Home Tech Tips Alec Peirce Tech Tips: Proper Weight Balance

Alec Peirce Tech Tips: Proper Weight Balance

Alec and Helen
Alec and Helen

Hi guys, Alec Peirce Scuba here again at the AquaSub Scuba Diving Centre. I have one of our main instructors Helen here today to give me a hand in demonstrating weight deployment or weight placement. This comes up all the time: every time I mention weights or BCDs I get comments. I thought I’d quickly run through this with you.

With most modern upgraded BCs – sometimes you might get the most economical model like a rental – you get weight integration. What does that mean? Very simply, it means the BC you’re buying will accept weights: you can put weights into the BC rather than having them separate. Most new BCs (certainly upgraded BCs) will have a pocket of some sort. Some are fancy with clips and special things you pull to drop the weights and everything else; some are fairly simple. This one is fairly simple with a pocket with a zipper on it. You can adjust your weights on the BC.

This is great for a couple of reasons. First of all, it’s much, much easier on your body. Even if you’ve worn much in the way of weights (certainly if you dive in cold water with a seven-mil wetsuit, you could be wearing 15, 20 or 30 pounds), I don’t care how strong or young you are, you’re going to have a sore back at the end of a long dive. Being able to put some of the weights into the BC has one major advantage in spreading the weight out over your body. It doesn’t matter, within reason, where the weights are: they all contribute to your negative buoyancy, which is what you really want.

Different BCs will have different mechanisms to get rid of those weights, and you need to look at them all. This principle started in the ‘50s with quick release buckles (Mike Nelson in Sea Hunt had a quick release buckle) with the theory if you had a problem you could drop your weights and go to the surface. That has carried on all these years, and 60 years later, we still have a quick release system for the weights. Even if you have a BC as a weight integrator that accepts weights in different pockets, there will be some system for dropping them quickly.

What about divers who wear a lot of weights? I get comments from divers who say, “I’m only wearing six pounds of weight.” First of all, you’re not wearing six pounds of weight if you have a wetsuit on; or if you do have a wetsuit on, it must be almost all worn out. Your body alone needs three to five pounds of weight just to submerge: most people are positively buoyant. If you’re wearing a wetsuit, then the amount of weight you need increases rapidly: on a three-mil suit, you need four, five, fix pounds; on a five-mil suit, eight to 10; and if you go into a seven-mil suit for very cold water, you might need 15 to 20 pounds or more depending on your size (the bigger person you are, the more wetsuit you need, and the wetsuit creates buoyancy).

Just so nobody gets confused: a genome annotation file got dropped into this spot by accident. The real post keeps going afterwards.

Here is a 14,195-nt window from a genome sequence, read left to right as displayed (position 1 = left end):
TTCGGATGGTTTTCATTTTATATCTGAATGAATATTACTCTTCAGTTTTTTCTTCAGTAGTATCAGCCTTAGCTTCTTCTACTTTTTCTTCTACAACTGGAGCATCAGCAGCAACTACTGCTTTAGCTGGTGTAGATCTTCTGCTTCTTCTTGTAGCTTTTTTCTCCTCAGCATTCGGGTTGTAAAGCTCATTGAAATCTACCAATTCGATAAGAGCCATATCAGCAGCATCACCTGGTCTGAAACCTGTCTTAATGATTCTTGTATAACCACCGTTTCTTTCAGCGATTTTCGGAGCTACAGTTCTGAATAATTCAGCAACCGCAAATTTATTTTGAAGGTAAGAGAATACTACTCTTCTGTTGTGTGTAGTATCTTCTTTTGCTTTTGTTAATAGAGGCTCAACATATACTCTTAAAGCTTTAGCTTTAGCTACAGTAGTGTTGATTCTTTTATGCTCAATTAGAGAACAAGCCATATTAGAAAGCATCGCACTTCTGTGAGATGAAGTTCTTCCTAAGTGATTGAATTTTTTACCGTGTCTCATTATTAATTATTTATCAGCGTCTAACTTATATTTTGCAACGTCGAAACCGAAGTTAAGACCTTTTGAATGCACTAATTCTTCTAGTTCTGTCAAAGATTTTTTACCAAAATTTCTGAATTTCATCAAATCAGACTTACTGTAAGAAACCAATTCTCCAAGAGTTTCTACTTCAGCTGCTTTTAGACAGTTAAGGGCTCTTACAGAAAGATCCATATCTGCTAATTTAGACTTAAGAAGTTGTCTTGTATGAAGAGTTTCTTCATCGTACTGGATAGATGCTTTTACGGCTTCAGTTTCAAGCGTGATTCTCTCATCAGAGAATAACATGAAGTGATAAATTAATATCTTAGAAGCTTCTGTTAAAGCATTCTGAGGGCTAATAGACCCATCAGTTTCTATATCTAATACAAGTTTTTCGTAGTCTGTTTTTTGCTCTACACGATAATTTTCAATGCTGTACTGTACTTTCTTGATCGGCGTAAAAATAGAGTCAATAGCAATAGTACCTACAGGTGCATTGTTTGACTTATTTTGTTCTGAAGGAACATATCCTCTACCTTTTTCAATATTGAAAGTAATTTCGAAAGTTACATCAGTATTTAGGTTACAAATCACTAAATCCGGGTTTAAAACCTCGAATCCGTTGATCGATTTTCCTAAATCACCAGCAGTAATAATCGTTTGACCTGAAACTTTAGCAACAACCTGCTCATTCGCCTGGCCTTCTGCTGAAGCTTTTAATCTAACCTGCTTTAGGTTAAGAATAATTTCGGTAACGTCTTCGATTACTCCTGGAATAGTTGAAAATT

Generally, a BC will have a rating on it as to how much weight it is designed to accept; and generally, that rating is optimistic. A BC will have a rating that says you can put 16 pounds into it – well, maybe. I’ve seen BCs that have a 16-pound rating and you might be able to force 16 pounds in: if you melted the lead and poured it into the pockets! If a BC says it normally carries 16 pounds, you might get 12 into it comfortably. You don’t want to go around with two great big cement blocks on each side. If you get too many weights in there, you start to lose the comfort you were gaining from a weight-integrated buoyancy compensator.

This brings up another good point. You’ll notice that the weight I put on Helen’s BC is what we call a soft weight. It’s a pouch filled with little lead shot. It’s great stuff… you can drop it on your toe and it doesn’t hurt! They come in different sizes: in twos and threes and fours; and if you need a lot of weight for cold water, fives. I suggest you get twos and threes, so if you need to take a couple of pounds off, you can take one out. These soft weights are great in particular because they are soft. You can put them in a BC and they don’t hurt your hips. You can use hard weights in the BC but they aren’t comfortable. If you decide to get a new BC – and you pay six, seven or eight-hundred dollars for a top-quality, full-featured, weight-integrated one – for gosh sakes, spend another 20 bucks and get soft weights.

Helen, with your seven-mil suit, I’m guessing you’d need about 16 to 18 pounds. That means if you’re going to put 10 or 12 into the BC… don’t forget you have to carry the tank, reg, and BC. You’re already up to almost 40 pounds. What you need to do then is get a small weight belt.

This is the beauty of a weight-integrated BC. You’ve got some weights in the BC – comfortable, not too heavy – and then get a weight belt. You can get belts of neoprene with Velcro closures or a standard weight belt with two-inch nylon webbing and a belt buckle. The point is you only need six or eight pounds. It’s comfortable, you’ve got a belt you can drop in an emergency, and a BC that’s weight-integrated.

Now, ladies in particular comment and say their boots keep rising to the surface: not so much with guys. Get a soft ankle weight, snap it around, and it will keep your feet down where they’re supposed to be so you can fin properly as you’re going along. These ankle weights don’t count too much toward your overall weight.

If you spread out your weight requirements across your body, it’s a lot more comfortable, it’s easier to carry, and your attitude – up, down, left, right – is much more controlled. I think you’ll find the dives a lot more enjoyable and safer too.

Talk to you soon,

Alec Peirce Scuba